Alterations in neurotransmitter signaling, including neurotransmitters and associated metabolites and neurotransmitter receptors, have also been described in specific brain regions of germ-free mice.

) took a genome-wide transcriptomic approach showing that genes associated with the citrate cycle (synaptic long-term potentiation, steroid hormone metabolism, and cyclic adenosine 5-phosphate-mediated signaling) were upregulated in germ-free mice. Interestingly, in these studies, the cerebellum and hippocampus have robust changes in gene expression, but the hypothalamus, the brain region involved in the stress response, showed almost no differential gene expression.

Some behavioral and biochemical parameters (including anxiety, sociability, hypothalamic-pituitary-adrenal axis, and tryptophan metabolism) could be reversed in germ-free mice by recolonization with a conventional microbiota or probiotic treatment, but others were unaffected by restoration of a normal microbiota (including 5-HT concentration and social cognition) ().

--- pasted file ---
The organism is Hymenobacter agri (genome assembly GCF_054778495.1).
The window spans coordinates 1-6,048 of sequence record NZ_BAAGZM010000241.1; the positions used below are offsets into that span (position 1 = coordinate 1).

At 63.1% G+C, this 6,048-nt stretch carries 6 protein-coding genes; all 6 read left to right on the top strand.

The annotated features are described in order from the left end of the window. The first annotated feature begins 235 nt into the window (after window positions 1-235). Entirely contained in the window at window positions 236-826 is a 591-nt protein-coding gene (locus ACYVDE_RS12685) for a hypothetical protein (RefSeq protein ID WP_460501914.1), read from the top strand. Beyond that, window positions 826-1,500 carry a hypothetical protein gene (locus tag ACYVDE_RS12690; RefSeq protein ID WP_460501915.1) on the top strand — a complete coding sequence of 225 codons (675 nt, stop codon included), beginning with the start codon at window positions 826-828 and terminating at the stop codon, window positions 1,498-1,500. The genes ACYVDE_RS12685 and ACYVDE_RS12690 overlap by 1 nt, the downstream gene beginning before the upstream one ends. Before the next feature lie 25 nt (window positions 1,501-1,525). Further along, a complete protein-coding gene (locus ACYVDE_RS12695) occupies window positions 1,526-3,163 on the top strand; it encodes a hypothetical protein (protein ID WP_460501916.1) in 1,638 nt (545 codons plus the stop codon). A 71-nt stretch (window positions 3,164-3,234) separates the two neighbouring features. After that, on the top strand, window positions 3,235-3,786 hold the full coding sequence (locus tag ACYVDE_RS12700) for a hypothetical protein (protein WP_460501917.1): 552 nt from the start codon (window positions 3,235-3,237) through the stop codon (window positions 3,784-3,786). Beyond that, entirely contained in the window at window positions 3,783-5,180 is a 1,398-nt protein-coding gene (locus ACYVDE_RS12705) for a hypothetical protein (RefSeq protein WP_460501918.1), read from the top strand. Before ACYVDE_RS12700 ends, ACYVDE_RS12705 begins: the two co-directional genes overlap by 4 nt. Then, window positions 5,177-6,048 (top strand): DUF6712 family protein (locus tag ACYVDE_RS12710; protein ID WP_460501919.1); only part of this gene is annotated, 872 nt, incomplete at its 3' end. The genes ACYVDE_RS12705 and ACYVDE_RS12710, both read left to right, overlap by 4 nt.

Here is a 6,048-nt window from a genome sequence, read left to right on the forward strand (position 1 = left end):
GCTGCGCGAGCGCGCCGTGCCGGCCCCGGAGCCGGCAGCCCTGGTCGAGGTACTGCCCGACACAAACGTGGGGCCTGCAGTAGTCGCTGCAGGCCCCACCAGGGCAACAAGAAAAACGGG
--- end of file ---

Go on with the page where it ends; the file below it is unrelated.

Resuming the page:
start with probiotics here…..


Links between gut microbes and depression strengthened


Much of what we know so far is based on studies showing correlations between specific gut bacteria, their metabolites and neurological symptoms. But these correlations do not prove cause and effect. Many studies use animal models, which don’t accurately mirror human traits or behaviours. Human studies have been limited: they’re usually based on relatively small numbers of people, and might not control for a wealth of confounding factors — such as unusual diets, antibiotics or antidepressants — that can affect the microbiota.